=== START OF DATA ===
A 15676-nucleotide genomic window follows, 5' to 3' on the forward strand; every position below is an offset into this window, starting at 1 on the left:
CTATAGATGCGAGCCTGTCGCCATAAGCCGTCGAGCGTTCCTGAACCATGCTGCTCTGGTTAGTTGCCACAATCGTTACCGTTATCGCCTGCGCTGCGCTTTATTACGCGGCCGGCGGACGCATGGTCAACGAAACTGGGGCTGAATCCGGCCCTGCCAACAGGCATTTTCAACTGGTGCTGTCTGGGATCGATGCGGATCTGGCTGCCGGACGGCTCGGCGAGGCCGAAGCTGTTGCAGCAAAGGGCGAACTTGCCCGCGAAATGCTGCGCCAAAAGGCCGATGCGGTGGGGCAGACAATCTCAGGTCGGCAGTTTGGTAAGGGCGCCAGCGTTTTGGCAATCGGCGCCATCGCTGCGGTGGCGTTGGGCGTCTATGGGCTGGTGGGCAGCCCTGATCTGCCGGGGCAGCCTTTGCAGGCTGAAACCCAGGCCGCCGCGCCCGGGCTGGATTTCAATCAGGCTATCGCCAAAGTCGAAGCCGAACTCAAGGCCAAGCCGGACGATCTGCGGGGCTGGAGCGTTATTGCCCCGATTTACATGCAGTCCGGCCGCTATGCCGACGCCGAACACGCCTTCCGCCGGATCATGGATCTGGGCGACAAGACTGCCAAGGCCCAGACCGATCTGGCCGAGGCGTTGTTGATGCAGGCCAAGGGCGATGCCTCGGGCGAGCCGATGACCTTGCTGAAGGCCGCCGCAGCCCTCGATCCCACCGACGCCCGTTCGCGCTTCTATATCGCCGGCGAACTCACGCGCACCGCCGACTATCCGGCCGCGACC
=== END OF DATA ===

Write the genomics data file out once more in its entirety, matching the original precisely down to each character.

A 15676-nucleotide genomic window follows, 5' to 3' on the forward strand; every position below is an offset into this window, starting at 1 on the left:
CTATAGATGCGAGCCTGTCGCCATAAGCCGTCGAGCGTTCCTGAACCATGCTGCTCTGGTTAGTTGCCACAATCGTTACCGTTATCGCCTGCGCTGCGCTTTATTACGCGGCCGGCGGACGCATGGTCAACGAAACTGGGGCTGAATCCGGCCCTGCCAACAGGCATTTTCAACTGGTGCTGTCTGGGATCGATGCGGATCTGGCTGCCGGACGGCTCGGCGAGGCCGAAGCTGTTGCAGCAAAGGGCGAACTTGCCCGCGAAATGCTGCGCCAAAAGGCCGATGCGGTGGGGCAGACAATCTCAGGTCGGCAGTTTGGTAAGGGCGCCAGCGTTTTGGCAATCGGCGCCATCGCTGCGGTGGCGTTGGGCGTCTATGGGCTGGTGGGCAGCCCTGATCTGCCGGGGCAGCCTTTGCAGGCTGAAACCCAGGCCGCCGCGCCCGGGCTGGATTTCAATCAGGCTATCGCCAAAGTCGAAGCCGAACTCAAGGCCAAGCCGGACGATCTGCGGGGCTGGAGCGTTATTGCCCCGATTTACATGCAGTCCGGCCGCTATGCCGACGCCGAACACGCCTTCCGCCGGATCATGGATCTGGGCGACAAGACTGCCAAGGCCCAGACCGATCTGGCCGAGGCGTTGTTGATGCAGGCCAAGGGCGATGCCTCGGGCGAGCCGATGACCTTGCTGAAGGCCGCCGCAGCCCTCGATCCCACCGACGCCCGTTCGCGCTTCTATATCGCCGGCGAACTCACGCGCACCGCCGACTATCCGGCCGCGACC